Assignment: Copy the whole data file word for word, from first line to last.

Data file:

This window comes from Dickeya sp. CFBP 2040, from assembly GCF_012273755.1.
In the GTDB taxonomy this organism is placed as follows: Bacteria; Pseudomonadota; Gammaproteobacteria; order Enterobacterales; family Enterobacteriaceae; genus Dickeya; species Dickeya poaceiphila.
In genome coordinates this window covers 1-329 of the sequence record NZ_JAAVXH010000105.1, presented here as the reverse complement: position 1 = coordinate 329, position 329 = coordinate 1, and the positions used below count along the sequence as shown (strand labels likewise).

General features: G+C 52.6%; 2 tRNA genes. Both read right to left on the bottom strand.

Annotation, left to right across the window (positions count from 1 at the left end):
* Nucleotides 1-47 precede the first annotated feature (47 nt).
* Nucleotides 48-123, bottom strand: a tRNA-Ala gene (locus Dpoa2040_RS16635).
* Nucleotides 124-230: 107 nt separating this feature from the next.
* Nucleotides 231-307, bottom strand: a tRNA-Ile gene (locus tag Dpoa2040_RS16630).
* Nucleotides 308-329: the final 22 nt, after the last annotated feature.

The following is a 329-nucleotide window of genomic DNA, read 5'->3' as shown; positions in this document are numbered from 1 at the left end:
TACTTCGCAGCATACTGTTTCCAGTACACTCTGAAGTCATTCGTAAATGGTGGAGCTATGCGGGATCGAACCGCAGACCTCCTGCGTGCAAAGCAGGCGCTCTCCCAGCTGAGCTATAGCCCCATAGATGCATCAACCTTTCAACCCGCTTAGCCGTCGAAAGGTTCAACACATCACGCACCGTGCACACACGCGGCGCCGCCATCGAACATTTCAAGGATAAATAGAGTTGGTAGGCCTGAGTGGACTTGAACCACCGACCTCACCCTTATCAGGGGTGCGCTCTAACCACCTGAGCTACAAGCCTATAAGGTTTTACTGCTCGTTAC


This window comes from Dickeya sp. CFBP 2040, from assembly GCF_012273755.1.
In the GTDB taxonomy this organism is placed as follows: Bacteria; Pseudomonadota; Gammaproteobacteria; order Enterobacterales; family Enterobacteriaceae; genus Dickeya; species Dickeya poaceiphila.
In genome coordinates this window covers 1-329 of the sequence record NZ_JAAVXH010000105.1, presented here as the reverse complement: position 1 = coordinate 329, position 329 = coordinate 1, and the positions used below count along the sequence as shown (strand labels likewise).

General features: G+C 52.6%; 2 tRNA genes. Both read right to left on the bottom strand.

Annotation, left to right across the window (positions count from 1 at the left end):
* Nucleotides 1-47 precede the first annotated feature (47 nt).
* Nucleotides 48-123, bottom strand: a tRNA-Ala gene (locus Dpoa2040_RS16635).
* Nucleotides 124-230: 107 nt separating this feature from the next.
* Nucleotides 231-307, bottom strand: a tRNA-Ile gene (locus tag Dpoa2040_RS16630).
* Nucleotides 308-329: the final 22 nt, after the last annotated feature.

The following is a 329-nucleotide window of genomic DNA, read 5'->3' as shown; positions in this document are numbered from 1 at the left end:
TACTTCGCAGCATACTGTTTCCAGTACACTCTGAAGTCATTCGTAAATGGTGGAGCTATGCGGGATCGAACCGCAGACCTCCTGCGTGCAAAGCAGGCGCTCTCCCAGCTGAGCTATAGCCCCATAGATGCATCAACCTTTCAACCCGCTTAGCCGTCGAAAGGTTCAACACATCACGCACCGTGCACACACGCGGCGCCGCCATCGAACATTTCAAGGATAAATAGAGTTGGTAGGCCTGAGTGGACTTGAACCACCGACCTCACCCTTATCAGGGGTGCGCTCTAACCACCTGAGCTACAAGCCTATAAGGTTTTACTGCTCGTTAC